The Single Bullet That Killed 16 Million

Ed Hudgins's picture
Submitted by Ed Hudgins on Fri, 2014-06-27 19:27

The Single Bullet That Killed 16 Million
By Edward Hudgins

June 27, 2014 – A century ago, on June 28, 1914, Serbian nationalist Gavrilo Princip shot and killed Archduke Franz Ferdinand, heir to the emperorship of Austria-Hungary, along with his wife, on their visit to Sarajevo.

In retaliation, Austria-Hungary declared war on Serbia. Serbia’s ally Russia declared war on Austria-Hungary. Austria-Hungary’s ally Germany declared war both on Russia and Russia’s ally France. France’s ally Britain declared war on Germany and Austria-Hungary. By the time it was all over, Italy, the Ottoman Empire, Japan, and the USA were notably involved.

World War I led to 16 million military and civilian deaths, plus nearly 20 million wounded. And the misery and horror of that war resulted in another casualty: confidence in the Enlightenment enterprise and human progress.

Enlightenment Europe

In the late seventeenth century Isaac Newton’s discovery of the laws of universal gravitation dramatically demonstrated the power of the human mind. Understanding of the world and the universe—what we call modern science—became a central Enlightenment goal.

At the same time, the struggle for Parliamentary supremacy in England led John Locke to pen his powerful treatise on individual liberty. Creating governments limited to protecting life, liberty, and the pursuit of happiness also became a central Enlightenment goal, which culminated in the creation of United States.

Enlightenment values were not limited to Britain or America. They were universal and created a European-wide culture of individualism, freedom, and reason.

Collectivist anti-Enlightenment

But Enlightenment thinkers and activists not only had to fight entrenched oligarchs and rigid religious dogma. Starting with Jean-Jacques Rousseau, a school of thought—if thought it could be called—arose that opposed individualism with the good of “society,” or the group, and rejected reason in favor of emotion and instinct.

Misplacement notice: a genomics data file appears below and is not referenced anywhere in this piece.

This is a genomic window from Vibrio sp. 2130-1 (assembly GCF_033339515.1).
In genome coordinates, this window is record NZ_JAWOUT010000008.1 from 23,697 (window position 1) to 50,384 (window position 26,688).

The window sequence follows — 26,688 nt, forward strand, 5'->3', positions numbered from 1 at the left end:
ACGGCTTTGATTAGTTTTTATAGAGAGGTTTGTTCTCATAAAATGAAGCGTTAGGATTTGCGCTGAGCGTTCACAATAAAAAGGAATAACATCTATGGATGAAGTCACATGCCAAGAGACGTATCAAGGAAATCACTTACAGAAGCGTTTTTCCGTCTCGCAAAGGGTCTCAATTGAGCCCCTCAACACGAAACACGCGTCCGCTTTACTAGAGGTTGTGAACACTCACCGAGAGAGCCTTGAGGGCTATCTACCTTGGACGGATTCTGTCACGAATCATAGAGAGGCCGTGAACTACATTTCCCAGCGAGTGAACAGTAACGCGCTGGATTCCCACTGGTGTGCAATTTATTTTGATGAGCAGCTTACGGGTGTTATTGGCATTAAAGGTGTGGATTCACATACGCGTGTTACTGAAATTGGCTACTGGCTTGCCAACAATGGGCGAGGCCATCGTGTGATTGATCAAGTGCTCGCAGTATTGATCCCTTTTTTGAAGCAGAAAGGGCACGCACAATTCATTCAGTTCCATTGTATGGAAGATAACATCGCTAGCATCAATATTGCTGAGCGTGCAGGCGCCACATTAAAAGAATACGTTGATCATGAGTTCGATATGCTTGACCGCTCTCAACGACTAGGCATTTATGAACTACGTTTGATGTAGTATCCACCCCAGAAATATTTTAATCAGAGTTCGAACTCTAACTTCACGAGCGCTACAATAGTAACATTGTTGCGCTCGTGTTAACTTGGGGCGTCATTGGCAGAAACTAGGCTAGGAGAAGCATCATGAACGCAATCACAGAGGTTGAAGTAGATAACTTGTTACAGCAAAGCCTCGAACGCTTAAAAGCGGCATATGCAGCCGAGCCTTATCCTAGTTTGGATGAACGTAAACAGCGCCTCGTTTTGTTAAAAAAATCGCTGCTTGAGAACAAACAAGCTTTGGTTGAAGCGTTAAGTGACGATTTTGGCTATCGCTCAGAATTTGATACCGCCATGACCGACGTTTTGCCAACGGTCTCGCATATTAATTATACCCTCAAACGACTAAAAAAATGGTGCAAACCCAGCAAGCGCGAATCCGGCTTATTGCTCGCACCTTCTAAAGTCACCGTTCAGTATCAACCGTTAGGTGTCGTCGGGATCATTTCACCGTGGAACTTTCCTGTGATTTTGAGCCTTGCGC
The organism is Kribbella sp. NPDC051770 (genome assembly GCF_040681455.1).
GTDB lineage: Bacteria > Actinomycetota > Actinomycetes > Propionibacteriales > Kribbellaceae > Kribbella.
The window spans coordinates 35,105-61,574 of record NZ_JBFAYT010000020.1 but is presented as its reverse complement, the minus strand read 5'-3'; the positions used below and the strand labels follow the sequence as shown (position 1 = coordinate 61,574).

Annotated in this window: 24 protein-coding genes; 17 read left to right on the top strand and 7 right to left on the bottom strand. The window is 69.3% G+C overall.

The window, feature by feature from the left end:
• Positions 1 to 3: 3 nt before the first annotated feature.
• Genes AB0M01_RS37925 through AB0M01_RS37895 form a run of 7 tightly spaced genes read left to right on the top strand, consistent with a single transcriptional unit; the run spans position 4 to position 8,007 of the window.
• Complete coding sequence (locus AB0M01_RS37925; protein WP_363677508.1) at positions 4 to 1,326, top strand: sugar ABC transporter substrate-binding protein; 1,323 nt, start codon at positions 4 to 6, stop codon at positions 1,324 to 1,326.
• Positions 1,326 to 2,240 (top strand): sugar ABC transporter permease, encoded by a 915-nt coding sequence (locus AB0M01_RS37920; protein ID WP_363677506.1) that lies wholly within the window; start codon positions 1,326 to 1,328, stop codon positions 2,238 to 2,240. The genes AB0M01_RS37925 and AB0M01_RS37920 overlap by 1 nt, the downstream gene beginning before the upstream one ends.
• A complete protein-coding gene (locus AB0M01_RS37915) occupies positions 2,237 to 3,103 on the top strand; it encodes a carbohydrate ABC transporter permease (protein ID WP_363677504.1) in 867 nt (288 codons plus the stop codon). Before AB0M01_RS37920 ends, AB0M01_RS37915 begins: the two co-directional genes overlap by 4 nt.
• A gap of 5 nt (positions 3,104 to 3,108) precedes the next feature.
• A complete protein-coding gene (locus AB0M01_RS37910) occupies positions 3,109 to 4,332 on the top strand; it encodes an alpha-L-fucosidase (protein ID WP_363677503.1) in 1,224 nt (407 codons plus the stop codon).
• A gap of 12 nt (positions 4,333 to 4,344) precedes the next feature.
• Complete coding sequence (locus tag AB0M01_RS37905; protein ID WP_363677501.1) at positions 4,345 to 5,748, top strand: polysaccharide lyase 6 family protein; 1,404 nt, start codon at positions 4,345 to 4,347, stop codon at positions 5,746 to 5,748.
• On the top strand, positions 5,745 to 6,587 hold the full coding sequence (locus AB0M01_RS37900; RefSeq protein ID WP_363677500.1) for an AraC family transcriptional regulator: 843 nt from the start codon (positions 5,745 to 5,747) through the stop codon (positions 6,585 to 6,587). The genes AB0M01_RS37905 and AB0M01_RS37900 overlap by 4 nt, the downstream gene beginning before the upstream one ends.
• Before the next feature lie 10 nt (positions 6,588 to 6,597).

The French Revolution starting in 1789 saw Enlightenment ideas losing ground to reactionary and collectivist forces. The result was the Terror and the guillotine, dictatorship and a new monarchy, and the carnage of the Napoleonic wars--the first great modern global conflict, which ended in 1815 at Waterloo.

In the century that followed Europe suffered only short regional conflicts, most relating to the unification of Italy and of Germany. The Industrial Revolution was creating prosperity. Governments were granting citizens rights to political participation and were recognizing their civil liberties. By the early twentieth century, continued progress seemed inevitable.

Pernicious nationalism

But the pernicious collectivist ideology combined with a major European cultural defect: nationalism. This form of collectivism meant more than just an appreciation for the aesthetic achievements—art, music, literature—of the individuals in one’s ethnic group. It meant putting one’s group or one’s country, right or wrong, ahead of universal values and principles. Kill for King or Kaiser!

There’s an irony in the fact that poor Franz Ferdinand wanted to recreate Austria-Hungary as a federation in which the minority groups—that were always either dominated by Viennese elites or at one another’s throats—would have autonomy similar to that enjoyed by the American states. If only Princip had waited a while.

Unfortunately, the volatile combination of nationalism, an interlocking treaty system, and the Britain-Germany imperial rivalry only required a spark like the Sarajevo assassination to set off a global conflagration.

Collectivism vs. collectivism

After World War I, individualism and “selfishness” got much of the blame for the conflict. And science was no longer associated only with progress. It had created machine guns, tanks, and poison gas, and made possible a fearful slaughter.

Idealists created the League of Nations to prevent such wars in the future. But they tried to cure the problem of nationalism with more nationalism, simply accentuating the problem. Indeed, Hitler used the principle of self-determination of peoples as an excuse to unify all Germans into one Reich by force. His form of collectivism also entailed enslaving and wiping out “inferior” races.

The catastrophe of World War II was followed by a Cold War, which saw the Soviet Union asserting another form of collectivism, pitting one economic “class” against another. Western Europe opposed the brutal Soviet kill-the-rich socialism with a kinder, gentler, loot-the-rich democratic socialism. The Soviet Union with its communist empire collapsed in 1991, and Western European democratic socialism is going through a similar disintegration in slow motion.

Still recovering from the Great War

Today, Enlightenment values are making a comeback. The communications and information revolutions, and the application of new technologies in medicine, transportation, and other fields, again demonstrate the power of the human mind and the benefits it confers.